Economy


DoF seeks reconsideration of SC wage ruling




Posted on March 30, 2017


THE Department of Finance (DoF) has filed a motion for reconsideration on a Supreme Court (SC) ruling that nullified limits on tax exemptions enjoyed by minimum wage earners.

The Supreme Court building in Manila.
According to Finance Assistant Secretary Mark Dennis Y.C. Joven, the DoF has not drafted rules for the tax refunds to minimum wage earners (MWEs), as it is still waiting for the SC to act upon its motion following its receipt of the decision last month.

“It is currently pending on motion for reconsideration with the Supreme Court. If denied by the SC and upon attaining finality, a refund process will be formulated in accordance with the SC’s ruling,” said Mr. Joven in an e-mail yesterday.

Tax Management Association of the Philippines (TMAP) President Maria Lourdes P. Lim said the SC decision is “highly unlikely” to be reversed, adding that the DoF may be just buying time before implementing the ruling.

“[The DoF] has the right to appeal or to file a motion for reconsideration. I think it’s really more of exercising their right and buying some time,” said Ms. Lim in a phone interview yesterday.

“In terms of substance, they won’t be able to overturn the Supreme Court’s decision, but at least that would buy time as well for the BIR (Bureau of Internal Revenue), because I guess, it’s not that easy to implement,” she added.

“I don’t think they will have new arguments, it will just be a reiteration of the [regulation]. I think they know that the Supreme Court has a strong decision” said Ms. Lim.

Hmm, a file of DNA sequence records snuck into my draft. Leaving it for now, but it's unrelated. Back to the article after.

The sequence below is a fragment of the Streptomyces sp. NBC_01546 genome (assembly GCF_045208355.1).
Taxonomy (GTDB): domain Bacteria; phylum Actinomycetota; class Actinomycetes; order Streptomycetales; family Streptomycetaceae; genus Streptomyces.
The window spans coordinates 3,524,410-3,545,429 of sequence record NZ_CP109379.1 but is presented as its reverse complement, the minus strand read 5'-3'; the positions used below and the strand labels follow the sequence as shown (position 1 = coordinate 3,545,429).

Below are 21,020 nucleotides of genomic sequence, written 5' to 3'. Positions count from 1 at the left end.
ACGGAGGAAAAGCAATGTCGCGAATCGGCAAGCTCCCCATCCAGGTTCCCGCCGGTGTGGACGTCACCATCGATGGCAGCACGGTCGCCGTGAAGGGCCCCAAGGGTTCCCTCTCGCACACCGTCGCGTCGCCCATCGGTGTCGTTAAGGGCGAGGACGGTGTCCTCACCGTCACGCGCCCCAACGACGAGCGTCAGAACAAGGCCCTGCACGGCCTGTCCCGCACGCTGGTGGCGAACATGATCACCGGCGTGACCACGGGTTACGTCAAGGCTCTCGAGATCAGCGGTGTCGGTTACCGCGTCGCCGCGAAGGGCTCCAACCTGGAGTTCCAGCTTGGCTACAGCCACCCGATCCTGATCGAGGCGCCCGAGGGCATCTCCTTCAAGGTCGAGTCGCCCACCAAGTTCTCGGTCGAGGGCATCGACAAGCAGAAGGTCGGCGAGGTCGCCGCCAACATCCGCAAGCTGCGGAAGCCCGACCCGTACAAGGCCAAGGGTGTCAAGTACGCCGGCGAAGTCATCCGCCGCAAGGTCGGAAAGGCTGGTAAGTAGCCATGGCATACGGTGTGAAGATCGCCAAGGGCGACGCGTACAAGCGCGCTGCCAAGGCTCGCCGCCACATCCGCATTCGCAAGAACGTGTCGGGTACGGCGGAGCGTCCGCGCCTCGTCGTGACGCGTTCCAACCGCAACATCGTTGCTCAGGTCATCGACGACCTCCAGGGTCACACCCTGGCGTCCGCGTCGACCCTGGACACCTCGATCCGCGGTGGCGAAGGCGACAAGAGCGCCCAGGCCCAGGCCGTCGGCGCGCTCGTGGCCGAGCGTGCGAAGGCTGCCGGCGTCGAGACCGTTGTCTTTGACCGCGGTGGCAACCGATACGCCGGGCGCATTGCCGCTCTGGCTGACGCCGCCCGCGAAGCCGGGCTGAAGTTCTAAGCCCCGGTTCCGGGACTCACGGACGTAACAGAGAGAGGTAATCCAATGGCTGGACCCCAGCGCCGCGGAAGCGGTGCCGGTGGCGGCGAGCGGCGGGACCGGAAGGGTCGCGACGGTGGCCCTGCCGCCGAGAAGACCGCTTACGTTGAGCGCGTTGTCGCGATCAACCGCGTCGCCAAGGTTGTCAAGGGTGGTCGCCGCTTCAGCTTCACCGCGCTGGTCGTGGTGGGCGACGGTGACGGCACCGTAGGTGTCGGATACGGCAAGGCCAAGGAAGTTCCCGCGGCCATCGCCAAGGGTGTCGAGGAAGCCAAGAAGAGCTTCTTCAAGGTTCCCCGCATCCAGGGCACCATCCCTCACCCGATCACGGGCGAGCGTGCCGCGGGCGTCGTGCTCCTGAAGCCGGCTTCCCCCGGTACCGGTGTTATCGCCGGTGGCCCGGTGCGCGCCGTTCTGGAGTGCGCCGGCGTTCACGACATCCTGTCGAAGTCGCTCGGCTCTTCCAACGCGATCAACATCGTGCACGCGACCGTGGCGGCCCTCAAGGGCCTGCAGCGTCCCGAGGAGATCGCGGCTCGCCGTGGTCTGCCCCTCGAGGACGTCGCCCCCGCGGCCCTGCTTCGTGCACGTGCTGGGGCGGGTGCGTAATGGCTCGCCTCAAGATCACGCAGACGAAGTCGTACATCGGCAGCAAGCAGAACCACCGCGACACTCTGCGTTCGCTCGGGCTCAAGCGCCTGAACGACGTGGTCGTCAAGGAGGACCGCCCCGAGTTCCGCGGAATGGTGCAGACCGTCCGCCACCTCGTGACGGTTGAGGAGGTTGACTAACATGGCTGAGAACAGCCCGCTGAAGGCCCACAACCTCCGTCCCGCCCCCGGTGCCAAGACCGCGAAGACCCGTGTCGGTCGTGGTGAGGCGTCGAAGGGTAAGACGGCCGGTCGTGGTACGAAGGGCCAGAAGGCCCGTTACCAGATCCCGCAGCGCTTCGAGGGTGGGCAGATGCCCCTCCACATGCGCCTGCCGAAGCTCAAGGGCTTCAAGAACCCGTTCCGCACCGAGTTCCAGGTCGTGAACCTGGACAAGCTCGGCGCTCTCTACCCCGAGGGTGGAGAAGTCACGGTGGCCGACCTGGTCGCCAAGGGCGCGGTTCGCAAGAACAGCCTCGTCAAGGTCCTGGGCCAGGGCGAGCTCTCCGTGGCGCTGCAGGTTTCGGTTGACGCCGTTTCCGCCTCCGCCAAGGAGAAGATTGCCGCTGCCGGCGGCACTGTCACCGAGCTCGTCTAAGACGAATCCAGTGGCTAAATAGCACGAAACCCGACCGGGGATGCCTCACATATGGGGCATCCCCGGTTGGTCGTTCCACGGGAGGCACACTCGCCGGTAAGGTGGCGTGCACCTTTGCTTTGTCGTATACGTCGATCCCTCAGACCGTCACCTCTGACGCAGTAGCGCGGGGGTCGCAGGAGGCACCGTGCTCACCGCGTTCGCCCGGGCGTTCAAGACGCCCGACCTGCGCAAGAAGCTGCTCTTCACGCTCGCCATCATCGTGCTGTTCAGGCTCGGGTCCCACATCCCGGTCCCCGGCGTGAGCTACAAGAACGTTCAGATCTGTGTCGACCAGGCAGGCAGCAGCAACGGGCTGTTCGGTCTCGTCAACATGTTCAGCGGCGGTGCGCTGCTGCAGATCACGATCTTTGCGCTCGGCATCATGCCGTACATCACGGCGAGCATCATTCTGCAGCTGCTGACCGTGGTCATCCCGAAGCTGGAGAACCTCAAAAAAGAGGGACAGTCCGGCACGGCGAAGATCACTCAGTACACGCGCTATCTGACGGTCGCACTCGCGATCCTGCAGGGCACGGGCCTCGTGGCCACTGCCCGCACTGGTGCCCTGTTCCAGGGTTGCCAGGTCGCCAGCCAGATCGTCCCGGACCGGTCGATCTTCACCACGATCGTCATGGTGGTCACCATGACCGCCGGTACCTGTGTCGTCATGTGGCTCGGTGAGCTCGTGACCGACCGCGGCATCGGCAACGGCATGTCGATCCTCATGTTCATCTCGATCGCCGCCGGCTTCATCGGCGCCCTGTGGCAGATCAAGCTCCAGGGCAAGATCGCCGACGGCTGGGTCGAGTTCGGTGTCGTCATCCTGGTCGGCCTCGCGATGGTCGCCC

On Jan. 24, the SC released a 56-page unanimous decision that found revenue regulation 10-2008, approved by the DoF and the BIR, to be void as the regulation disqualifies minimum wage earners from availing of tax exemptions granted by law under Republic Act (RA) 9504. The law granted MWEs exemption from payment of income tax on minimum wage, holiday pay, overtime pay, night shift differential pay and hazard pay.

The Court also ordered the Secretary of Finance and Commissioner of Internal Revenue to grant tax refunds through withholding tax adjustments or direct tax credits for affected individual taxpayers.

The high court decision however, has not set a timetable for its implementation.

Ms. Lim said that the BIR will face difficulties if taxpayers who overpaid their obligations are no longer with the same employer, since the tax exemption limit was imposed back in 2008.

“We think that it is easier if it is a tax credit on the part of employers, however what if the employee have already left the company?” said Ms. Lim in Filipino.

“Another issue would be if the employer has ceased to operate,” said Ms. Lim.

TMAP -- one of the petitioners in the Supreme Court case -- is coordinating with the BIR to identify procedures that would facilitate the refund, according to Ms. Lim. -- Elijah Joseph C. Tubayan